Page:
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Developing a well-formed conscience

Following  in  the  footsteps  of  Jesus,  it  is  the  lifelong  responsibility  for  Catholics  “to  do  good  and  oppose  evil,”  including  in  election  choices. To  distinguish  between right and wrong, people of faith turn to their conscience: a tool that relies on the “judgement of reason” and  Scripture  to  offer  guidance  for  decision-making. Each Catholic is called to develop a “well-formed” conscience, internalizing their faith and the Word of God so they can apply it to real-life situations daily.

In  the  context  of  the  upcoming  election  and  the  conscience formation process, the Catholic Church reminds people of faith that they are not alone. While the Church does not endorse candidates or instruct parishioners how to vote, it has particular responsibilities: sharing the moral truth about issues and encouraging believers to develop prudence. Prudence is a virtue that, if cultivated, assists individuals  in  “[discerning]  our  true  good  in  every  circumstance and [choosing] the right means of achieving it.” Developing  a  well-formed  conscience  is  not  a  one-time  exercise.  After  casting  their  ballot,  Catholics  may  continue their efforts by infusing their politics with faith and Scripture, by supporting the common good, and by personally living out the teachings of the faith within their families, workplaces, and communities.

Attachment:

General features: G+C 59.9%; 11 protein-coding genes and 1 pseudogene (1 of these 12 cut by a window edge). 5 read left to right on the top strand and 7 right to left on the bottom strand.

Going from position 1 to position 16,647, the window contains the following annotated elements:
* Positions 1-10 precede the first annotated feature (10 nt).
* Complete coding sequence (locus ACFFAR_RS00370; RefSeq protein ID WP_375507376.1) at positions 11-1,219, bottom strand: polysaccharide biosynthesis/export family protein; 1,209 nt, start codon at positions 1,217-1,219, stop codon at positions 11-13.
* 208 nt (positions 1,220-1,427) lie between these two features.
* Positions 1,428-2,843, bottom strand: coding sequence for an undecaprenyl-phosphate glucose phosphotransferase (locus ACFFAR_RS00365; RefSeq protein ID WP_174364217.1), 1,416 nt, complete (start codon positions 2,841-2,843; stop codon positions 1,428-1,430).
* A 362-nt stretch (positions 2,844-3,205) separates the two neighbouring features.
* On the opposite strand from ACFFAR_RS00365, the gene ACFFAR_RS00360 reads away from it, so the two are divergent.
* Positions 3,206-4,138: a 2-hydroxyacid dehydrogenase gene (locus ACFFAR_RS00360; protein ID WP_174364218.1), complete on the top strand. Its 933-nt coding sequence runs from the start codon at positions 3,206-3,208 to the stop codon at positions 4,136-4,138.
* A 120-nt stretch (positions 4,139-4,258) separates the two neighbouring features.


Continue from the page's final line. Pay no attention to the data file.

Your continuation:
Conscience Formation Tips

  • Study Scripture, Catholic Social Teaching, and the lives of the saints.
  • Pray for the gifts of the Holy Spirit—counsel, fear of the Lord, fortitude, knowledge, piety, understanding, and wisdom—to help guide the decision-making process.
  • Regularly partake in an examination of conscience to hear God’s voice.
  • Seek advice about conscience formation from trusted leaders when needed.
  • Examine the facts and background information about a given choice.

Prudence asks Catholics to consider their alternatives in a given choice, as well as what action is most fitting in the context of the situation. St. Thomas Aquinas called it “right reason” or “wisdom concerning human affairs” in his work Summa Theologiae.